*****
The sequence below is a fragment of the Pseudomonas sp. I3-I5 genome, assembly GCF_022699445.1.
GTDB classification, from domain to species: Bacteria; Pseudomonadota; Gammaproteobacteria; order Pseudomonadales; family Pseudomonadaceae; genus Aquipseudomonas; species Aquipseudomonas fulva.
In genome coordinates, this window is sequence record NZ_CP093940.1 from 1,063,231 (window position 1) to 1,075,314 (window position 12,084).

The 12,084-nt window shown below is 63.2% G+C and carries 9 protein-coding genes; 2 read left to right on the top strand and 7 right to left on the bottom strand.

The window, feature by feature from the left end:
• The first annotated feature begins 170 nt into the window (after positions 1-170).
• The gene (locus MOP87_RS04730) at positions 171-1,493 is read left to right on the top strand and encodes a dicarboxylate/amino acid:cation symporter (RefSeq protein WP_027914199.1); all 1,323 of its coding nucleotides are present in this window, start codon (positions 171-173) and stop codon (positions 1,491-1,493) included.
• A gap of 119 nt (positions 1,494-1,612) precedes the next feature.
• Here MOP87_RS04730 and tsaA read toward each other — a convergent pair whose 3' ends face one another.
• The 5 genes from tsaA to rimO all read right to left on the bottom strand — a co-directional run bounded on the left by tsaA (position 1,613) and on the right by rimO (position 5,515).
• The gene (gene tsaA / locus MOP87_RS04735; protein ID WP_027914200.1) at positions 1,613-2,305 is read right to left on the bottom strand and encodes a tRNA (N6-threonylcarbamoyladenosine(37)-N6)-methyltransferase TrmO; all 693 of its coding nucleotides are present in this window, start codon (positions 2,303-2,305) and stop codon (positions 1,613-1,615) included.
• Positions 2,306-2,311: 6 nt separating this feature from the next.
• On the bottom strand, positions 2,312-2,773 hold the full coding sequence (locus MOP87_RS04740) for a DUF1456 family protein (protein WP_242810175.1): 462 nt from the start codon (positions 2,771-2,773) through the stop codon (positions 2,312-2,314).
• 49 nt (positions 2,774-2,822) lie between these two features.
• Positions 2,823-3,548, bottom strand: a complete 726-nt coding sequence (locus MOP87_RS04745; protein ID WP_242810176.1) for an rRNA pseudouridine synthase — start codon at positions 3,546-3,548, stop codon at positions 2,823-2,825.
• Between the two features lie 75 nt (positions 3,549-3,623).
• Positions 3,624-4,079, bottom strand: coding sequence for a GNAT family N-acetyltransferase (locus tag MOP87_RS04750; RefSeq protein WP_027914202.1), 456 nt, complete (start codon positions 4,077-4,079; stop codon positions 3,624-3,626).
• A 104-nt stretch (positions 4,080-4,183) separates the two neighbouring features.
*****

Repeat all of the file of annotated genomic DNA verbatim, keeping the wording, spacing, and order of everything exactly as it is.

The sequence below is a fragment of the Pseudomonas sp. I3-I5 genome, assembly GCF_022699445.1.
GTDB classification, from domain to species: Bacteria; Pseudomonadota; Gammaproteobacteria; order Pseudomonadales; family Pseudomonadaceae; genus Aquipseudomonas; species Aquipseudomonas fulva.
In genome coordinates, this window is sequence record NZ_CP093940.1 from 1,063,231 (window position 1) to 1,075,314 (window position 12,084).

The 12,084-nt window shown below is 63.2% G+C and carries 9 protein-coding genes; 2 read left to right on the top strand and 7 right to left on the bottom strand.

The window, feature by feature from the left end:
• The first annotated feature begins 170 nt into the window (after positions 1-170).
• The gene (locus MOP87_RS04730) at positions 171-1,493 is read left to right on the top strand and encodes a dicarboxylate/amino acid:cation symporter (RefSeq protein WP_027914199.1); all 1,323 of its coding nucleotides are present in this window, start codon (positions 171-173) and stop codon (positions 1,491-1,493) included.
• A gap of 119 nt (positions 1,494-1,612) precedes the next feature.
• Here MOP87_RS04730 and tsaA read toward each other — a convergent pair whose 3' ends face one another.
• The 5 genes from tsaA to rimO all read right to left on the bottom strand — a co-directional run bounded on the left by tsaA (position 1,613) and on the right by rimO (position 5,515).
• The gene (gene tsaA / locus MOP87_RS04735; protein ID WP_027914200.1) at positions 1,613-2,305 is read right to left on the bottom strand and encodes a tRNA (N6-threonylcarbamoyladenosine(37)-N6)-methyltransferase TrmO; all 693 of its coding nucleotides are present in this window, start codon (positions 2,303-2,305) and stop codon (positions 1,613-1,615) included.
• Positions 2,306-2,311: 6 nt separating this feature from the next.
• On the bottom strand, positions 2,312-2,773 hold the full coding sequence (locus MOP87_RS04740) for a DUF1456 family protein (protein WP_242810175.1): 462 nt from the start codon (positions 2,771-2,773) through the stop codon (positions 2,312-2,314).
• 49 nt (positions 2,774-2,822) lie between these two features.
• Positions 2,823-3,548, bottom strand: a complete 726-nt coding sequence (locus MOP87_RS04745; protein ID WP_242810176.1) for an rRNA pseudouridine synthase — start codon at positions 3,546-3,548, stop codon at positions 2,823-2,825.
• Between the two features lie 75 nt (positions 3,549-3,623).
• Positions 3,624-4,079, bottom strand: coding sequence for a GNAT family N-acetyltransferase (locus tag MOP87_RS04750; RefSeq protein WP_027914202.1), 456 nt, complete (start codon positions 4,077-4,079; stop codon positions 3,624-3,626).
• A 104-nt stretch (positions 4,080-4,183) separates the two neighbouring features.